So we went from having a "minor" problem with one disk to having nothing left but a /clients partition. Since the e-mail spool was on /clients, it was still intact. However, othing short of a builddisk was going to get the system back up, and we still needed to salvage what we could, since there were other things that had not been backed up (sigh) that had been placed on the root because there just happened to be space there.
After a few days, it was painfully clear that the failing Maxtor was not going to be repaired anytime soon, and that the most expedient way to get the machine back was to order a brand-new external hard drive. Miraculously enough, that happened. Our fiscal year runs from July 1-June 30, and all purchase requisitions for the current FY needed to be submitted by May 29. And then there was the problem of finding the funds to pay for it. The California State University has a horrific budget crisis thanks to the mushrooming state deficit; people are losing their jobs left and right, and money that might normally be used for equipment purchase wasn't expected to be there at all.
On Wednesday, I'm told that a new Fujitsu 2266S has arrived, and would I please help set it up. No problem, but I had a dinner engagement that evening, and promised to return the next day to resurrect sutro. At this point, the machine had been down for something like three weeks, and none of us wanted to know how low our popularity ratings had fallen. Mind you, I'm no longer officially responsible for sutro, but everyone knows I'm the one to call when you're in deep doo-doo, so that was little consolation.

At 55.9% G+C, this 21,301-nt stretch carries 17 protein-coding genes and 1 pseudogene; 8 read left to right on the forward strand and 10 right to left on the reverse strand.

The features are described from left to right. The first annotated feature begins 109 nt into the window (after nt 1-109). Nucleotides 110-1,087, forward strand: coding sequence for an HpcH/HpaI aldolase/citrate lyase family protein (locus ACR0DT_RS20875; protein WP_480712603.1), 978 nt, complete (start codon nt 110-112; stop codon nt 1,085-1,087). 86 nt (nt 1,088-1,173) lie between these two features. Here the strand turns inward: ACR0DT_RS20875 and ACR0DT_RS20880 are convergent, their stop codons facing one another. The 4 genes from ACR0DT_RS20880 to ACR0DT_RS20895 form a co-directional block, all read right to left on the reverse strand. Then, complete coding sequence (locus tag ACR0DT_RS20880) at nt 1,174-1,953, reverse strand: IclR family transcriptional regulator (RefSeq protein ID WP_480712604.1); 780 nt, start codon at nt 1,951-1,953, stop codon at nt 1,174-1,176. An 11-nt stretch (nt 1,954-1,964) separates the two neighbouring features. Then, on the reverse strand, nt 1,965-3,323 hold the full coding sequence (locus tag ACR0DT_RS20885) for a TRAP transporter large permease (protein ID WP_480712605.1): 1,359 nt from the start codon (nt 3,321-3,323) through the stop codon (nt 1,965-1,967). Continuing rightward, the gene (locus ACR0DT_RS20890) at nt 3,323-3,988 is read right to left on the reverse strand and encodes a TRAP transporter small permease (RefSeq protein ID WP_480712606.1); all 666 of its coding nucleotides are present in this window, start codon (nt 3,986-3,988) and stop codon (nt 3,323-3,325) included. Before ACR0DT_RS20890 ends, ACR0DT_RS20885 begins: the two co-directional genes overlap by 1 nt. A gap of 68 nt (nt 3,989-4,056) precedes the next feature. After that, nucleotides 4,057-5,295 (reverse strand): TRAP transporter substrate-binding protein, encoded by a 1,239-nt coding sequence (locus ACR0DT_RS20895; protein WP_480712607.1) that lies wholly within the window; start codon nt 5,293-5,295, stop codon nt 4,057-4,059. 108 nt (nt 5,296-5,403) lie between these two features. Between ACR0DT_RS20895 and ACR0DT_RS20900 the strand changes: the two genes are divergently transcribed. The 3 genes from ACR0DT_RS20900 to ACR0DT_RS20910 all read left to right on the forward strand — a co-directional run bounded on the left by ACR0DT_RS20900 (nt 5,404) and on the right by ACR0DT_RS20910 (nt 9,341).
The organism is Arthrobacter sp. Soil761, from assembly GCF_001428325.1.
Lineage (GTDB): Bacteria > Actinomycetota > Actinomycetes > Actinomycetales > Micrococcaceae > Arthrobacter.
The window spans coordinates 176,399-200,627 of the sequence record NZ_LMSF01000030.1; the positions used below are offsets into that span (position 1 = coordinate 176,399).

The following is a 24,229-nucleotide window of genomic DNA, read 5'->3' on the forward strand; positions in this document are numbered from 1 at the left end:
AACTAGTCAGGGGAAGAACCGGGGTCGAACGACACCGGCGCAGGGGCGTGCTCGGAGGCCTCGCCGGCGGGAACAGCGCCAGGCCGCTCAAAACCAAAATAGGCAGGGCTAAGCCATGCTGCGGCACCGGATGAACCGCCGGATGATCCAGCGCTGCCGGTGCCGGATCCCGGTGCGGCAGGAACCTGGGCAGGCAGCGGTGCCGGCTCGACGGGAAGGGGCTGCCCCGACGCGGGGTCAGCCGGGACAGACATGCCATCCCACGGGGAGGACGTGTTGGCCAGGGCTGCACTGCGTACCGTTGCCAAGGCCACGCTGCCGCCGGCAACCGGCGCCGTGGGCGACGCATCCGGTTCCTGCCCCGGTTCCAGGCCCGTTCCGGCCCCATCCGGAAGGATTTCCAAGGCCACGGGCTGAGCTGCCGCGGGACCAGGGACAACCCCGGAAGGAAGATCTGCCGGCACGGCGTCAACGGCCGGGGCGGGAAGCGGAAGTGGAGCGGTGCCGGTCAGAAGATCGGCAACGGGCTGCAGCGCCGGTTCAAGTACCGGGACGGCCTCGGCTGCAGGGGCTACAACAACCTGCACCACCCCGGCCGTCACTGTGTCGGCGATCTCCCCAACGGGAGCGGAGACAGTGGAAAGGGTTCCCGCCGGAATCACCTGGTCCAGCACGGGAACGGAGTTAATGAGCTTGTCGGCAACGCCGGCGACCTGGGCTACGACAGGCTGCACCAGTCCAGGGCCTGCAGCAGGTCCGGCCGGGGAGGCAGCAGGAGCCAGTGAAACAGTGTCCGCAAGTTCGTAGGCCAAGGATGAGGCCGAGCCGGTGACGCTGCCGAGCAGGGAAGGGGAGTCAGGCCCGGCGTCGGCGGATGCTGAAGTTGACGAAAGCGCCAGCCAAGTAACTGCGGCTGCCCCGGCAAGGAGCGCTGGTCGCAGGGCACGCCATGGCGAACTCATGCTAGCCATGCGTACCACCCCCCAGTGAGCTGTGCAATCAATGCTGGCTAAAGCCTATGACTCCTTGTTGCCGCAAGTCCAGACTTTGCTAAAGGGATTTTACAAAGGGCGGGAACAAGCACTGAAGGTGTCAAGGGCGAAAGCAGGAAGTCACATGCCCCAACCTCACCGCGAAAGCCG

Thursday evening, we go to work. One extra-large sausage-and- black olive pizza and a half-dozen Cokes later, things are mostly back to normal. /clients is now on the Fujitsu, the internal drive has been low-level formatted and built as a single partition. The latest NeXTanswers and Support Bulletin are online. Users now have about 50% more space than they did before. Only three users seem to have lost files. One mail file vanished. It's starting to get light outside.
I'm too tired to find my way off-campus, and too wired on caffeine to get any sleep, so I head for the Advanced Computing Laboratory to catch up on comp.sys.next.*. By the time I get home and lose consciousness, it's 9 a.m.
"There's such a thing as being TOO nice"
We have something of a convention of naming computers with the same first letter as our last names, and picking appropriate themes for related things. Mt. Sutro is [literally] one of the high points in San Francisco, and at the time we got its namesake, it was one of the high points as far as campus computing was concerned. Its clients, printers, disks, etc. are named after San Francisco landmarks. That gives it a certain familiarity and--dare I say--comfort.
Last year, I got to name some more babies. Computer Science had an Operating Systems Laboratory with 68010-based UNIX workstations that were no longer supported by their vendor, and the time had come to replace them. Their replacements would be 68040-based NeXTs, and the new/relocated facility named the Advanced Computing Laboratory (ACL). There wouldn't be as many NeXTs, but they'd be far more capable machines. The old machines had been named after cartoon characters--snoopy, minnie, batman. I decided that the new machines would honor their predecessors, but updated for the 90s. So I named most of them after the Simpsons. Their server: springfield. springfield is a hot machine. It _started_ with 32MB RAM. It took _years_ for sutro to get there.